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Featured Changemaker: SIERRA ASMUSSEN on Aquaponics, Role Models, and the YGL Program

Sierra Asmussen is a 2015 graduate of Youth Global Leadership who is working as an intern for YGL over the summer. She is preparing to begin her sophomore year at California Polytechnic State University (also known as Cal Poly) in San Luis Obispo, California. In this Featured Changemaker interview, Annie Roberts, another YGL Program Intern, sat down with Sierra to talk about everything from her passions and role models to the impact YGL had on her.

What are a few of your hobbies/what do you do in your free time? What are you involved with at Cal Poly?

I swam in high school, so when I’m feeling stressed, I love to do some laps and head back to that space. I also love to cook and bake and I am always experimenting with new recipes! At school I am a member of Women in Business, Chi Omega (a social sorority on campus), and the Aquaponics Club.

What are you passionate about?

I am super passionate about vegetarianism and specifically the impacts of meat production on our environment. I’m also passionate about aquaponics, which is a more sustainable and conscientious way to farm that involves using greenhouses and fish to fertilize the crops. I am also an avid ocean, goat, and bee lover.

How’d you originally find out about YGL? What brings you back as an intern?

I originally found out about YGL because one of my close friends, Anna Brent, was in the program. I joined my freshman year of highschool and was in the program for about four years. The reason I’m back is simply because I love this organization. Being in YGL had such a monumental impact on my high school experience and helped shape me as a person. To come back to this community in a more professional settings lets me interact more intimately with the programs and helps me make sure each YGLer has a great experience in the program.

What is your focus at the moment? Are you working on any projects?

Currently, I am working with a few YGLers and Alicia Conte (Program Coordinator) on a Youth Participatory Action Research (YPAR) project. This is a new way of looking at how traditional research is conducted. We have been interviewing other YGLers and then analyzing and coding their answers. We just finished up our five-week intensive project and are now writing a research paper on our work, methodology, and our findings.

What most excites you about the work you’re doing?

Having been in the program for four years, I think the most exciting part is coming back into this community and connecting with the YGLers. Every single person in the program is such an intentional and compassionate person, and it’s inspiring to get to work with them every day.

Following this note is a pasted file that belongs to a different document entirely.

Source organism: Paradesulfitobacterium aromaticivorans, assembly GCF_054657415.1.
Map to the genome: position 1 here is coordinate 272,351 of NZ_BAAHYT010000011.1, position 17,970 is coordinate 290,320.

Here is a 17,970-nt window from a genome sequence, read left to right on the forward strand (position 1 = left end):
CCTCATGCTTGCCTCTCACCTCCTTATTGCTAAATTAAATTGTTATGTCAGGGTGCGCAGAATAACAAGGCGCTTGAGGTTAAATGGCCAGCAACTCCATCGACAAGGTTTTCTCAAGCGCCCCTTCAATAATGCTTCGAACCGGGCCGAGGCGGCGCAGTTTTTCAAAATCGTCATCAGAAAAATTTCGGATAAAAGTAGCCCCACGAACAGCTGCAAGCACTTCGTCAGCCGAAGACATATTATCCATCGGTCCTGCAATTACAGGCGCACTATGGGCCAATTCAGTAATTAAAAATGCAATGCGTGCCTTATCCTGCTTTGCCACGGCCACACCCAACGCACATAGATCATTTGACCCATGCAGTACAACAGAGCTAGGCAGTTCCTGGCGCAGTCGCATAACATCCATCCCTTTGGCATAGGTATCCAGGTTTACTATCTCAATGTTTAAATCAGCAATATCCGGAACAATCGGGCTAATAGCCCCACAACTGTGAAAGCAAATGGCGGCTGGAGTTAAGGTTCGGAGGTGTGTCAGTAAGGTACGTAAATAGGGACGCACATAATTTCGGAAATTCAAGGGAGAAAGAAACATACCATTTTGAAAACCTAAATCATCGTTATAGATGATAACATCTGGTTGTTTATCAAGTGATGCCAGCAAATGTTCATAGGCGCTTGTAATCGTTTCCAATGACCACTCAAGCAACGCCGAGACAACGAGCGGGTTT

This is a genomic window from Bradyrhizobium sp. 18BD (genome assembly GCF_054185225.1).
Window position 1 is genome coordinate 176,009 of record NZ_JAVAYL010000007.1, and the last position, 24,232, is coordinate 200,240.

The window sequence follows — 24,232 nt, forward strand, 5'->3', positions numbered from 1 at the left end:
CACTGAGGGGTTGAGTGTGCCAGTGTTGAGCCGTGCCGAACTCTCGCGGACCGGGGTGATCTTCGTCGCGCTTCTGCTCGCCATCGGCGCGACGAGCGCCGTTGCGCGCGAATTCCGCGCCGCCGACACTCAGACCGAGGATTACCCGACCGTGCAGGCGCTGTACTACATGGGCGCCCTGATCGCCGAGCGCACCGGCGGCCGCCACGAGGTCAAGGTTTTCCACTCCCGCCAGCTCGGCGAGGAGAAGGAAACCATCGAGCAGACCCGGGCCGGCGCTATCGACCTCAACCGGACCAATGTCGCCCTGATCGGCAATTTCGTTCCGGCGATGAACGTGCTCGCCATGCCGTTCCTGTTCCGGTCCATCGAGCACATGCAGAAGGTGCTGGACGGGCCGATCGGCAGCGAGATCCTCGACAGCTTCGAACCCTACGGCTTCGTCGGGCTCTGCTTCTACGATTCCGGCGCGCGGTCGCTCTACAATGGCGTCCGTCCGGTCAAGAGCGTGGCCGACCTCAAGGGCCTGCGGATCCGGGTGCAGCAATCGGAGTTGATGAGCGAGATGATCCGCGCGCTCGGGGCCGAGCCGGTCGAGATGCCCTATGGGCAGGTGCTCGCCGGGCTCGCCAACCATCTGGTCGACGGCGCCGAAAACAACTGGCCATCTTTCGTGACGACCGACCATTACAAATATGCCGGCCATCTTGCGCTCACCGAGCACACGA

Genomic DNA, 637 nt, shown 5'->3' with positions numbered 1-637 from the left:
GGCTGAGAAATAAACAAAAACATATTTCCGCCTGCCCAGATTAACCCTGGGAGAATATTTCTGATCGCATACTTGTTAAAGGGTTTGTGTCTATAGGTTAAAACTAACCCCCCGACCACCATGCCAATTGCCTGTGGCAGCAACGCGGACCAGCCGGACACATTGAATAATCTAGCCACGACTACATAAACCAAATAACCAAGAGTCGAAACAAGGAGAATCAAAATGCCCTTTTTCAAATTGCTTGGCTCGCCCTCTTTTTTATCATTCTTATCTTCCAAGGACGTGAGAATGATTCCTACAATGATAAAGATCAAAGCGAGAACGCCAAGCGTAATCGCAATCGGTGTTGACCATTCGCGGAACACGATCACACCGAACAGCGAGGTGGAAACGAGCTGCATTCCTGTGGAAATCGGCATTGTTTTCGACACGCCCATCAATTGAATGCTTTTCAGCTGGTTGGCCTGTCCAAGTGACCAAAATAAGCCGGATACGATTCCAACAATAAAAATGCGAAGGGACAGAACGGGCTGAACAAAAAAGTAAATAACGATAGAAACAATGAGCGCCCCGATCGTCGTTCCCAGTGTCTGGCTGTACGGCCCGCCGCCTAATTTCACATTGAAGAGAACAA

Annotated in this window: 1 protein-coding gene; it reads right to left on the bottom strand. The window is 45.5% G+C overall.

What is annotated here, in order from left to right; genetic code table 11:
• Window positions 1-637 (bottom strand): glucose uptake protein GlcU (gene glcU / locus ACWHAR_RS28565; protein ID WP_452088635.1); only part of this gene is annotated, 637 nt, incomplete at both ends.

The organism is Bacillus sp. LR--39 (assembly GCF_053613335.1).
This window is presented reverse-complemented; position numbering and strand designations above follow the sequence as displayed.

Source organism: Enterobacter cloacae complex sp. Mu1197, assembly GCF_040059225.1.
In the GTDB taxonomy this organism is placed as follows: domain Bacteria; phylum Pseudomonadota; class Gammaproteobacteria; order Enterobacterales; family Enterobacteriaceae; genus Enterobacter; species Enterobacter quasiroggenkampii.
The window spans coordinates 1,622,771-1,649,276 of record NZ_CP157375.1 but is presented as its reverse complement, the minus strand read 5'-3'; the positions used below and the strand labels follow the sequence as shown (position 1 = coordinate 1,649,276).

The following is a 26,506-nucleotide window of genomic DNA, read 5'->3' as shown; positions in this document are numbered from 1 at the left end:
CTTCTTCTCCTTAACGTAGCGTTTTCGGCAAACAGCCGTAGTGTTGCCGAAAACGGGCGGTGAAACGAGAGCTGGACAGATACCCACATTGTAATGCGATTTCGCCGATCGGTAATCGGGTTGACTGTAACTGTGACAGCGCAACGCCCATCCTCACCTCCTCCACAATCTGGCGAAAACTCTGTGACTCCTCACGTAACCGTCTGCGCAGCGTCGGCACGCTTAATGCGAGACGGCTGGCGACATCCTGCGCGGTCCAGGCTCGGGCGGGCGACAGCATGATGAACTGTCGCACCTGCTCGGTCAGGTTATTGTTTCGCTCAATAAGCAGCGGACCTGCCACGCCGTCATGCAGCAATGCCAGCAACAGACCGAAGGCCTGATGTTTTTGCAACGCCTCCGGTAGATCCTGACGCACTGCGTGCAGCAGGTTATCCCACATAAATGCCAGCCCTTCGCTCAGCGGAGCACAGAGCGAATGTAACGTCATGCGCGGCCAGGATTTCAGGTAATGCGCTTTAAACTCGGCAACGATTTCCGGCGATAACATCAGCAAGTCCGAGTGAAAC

What is the most surprising thing you’ve learned or noticed as a YGL intern?

I think the most interesting thing I’ve encountered as a YGL intern is taking a step back from the program and noticing the group dynamics. Every person in the group is so unique and truly brings their own insight to each conversation. Watching each person grow and explore their passions is so cool!

The word “success” gets thrown around a lot, but it means something different to different people. What does it mean to you?

I think to me, success means being content with yourself and happy with where you are. Setting and accomplishing goals is very important to me, so when I finally accomplish my goals, I feel very successful and proud.

Is there anything that you want to do, but haven’t? What’s missing?

I would still love to join more clubs and activities at my university and get more involved on campus. I feel like I am still missing a really strong community that values all the same things that I do. Also, on a more playful note, I would love to go camping in Big Sur, go surfing, and try skydiving. These are all things I want to do this year.

Who is a role model in your life? What traits do they have that make them a role model? How has this particular person influenced you?

As cliché as it sounds, my biggest role models are my parents. My mom has been through so much, and continues to be the most positive and compassionate person I know, and my dad brings a very critical eye to situations. Their ability to work together as spouses and business partners is inspiring and reminds me of the importance of compromise.

What do you want to be remembered for?

I think the ultimate goal to strive towards is being remembered for being passionate. Finding what drives you, then honing in on that is the ultimate goal in life for me, so putting my whole being into everything I do is what I would like to be remembered for.

If you had one piece of advice to give to a group of people, what would it be and why?

It would be that there isn’t just one cookie cutter example of leadership. I would encourage them to explore the different forms and types of leadership there are. By recognizing everyone’s unique leadership abilities, I think community can function a lot more smoothly; it’s important to recognize and appreciate everyone’s skills.

Anything else you want our community to know about you?

I have loved every minute of both my time in YGL and as the program intern, and I hope in the future, youth continue to explore their passions through YGL and this community.

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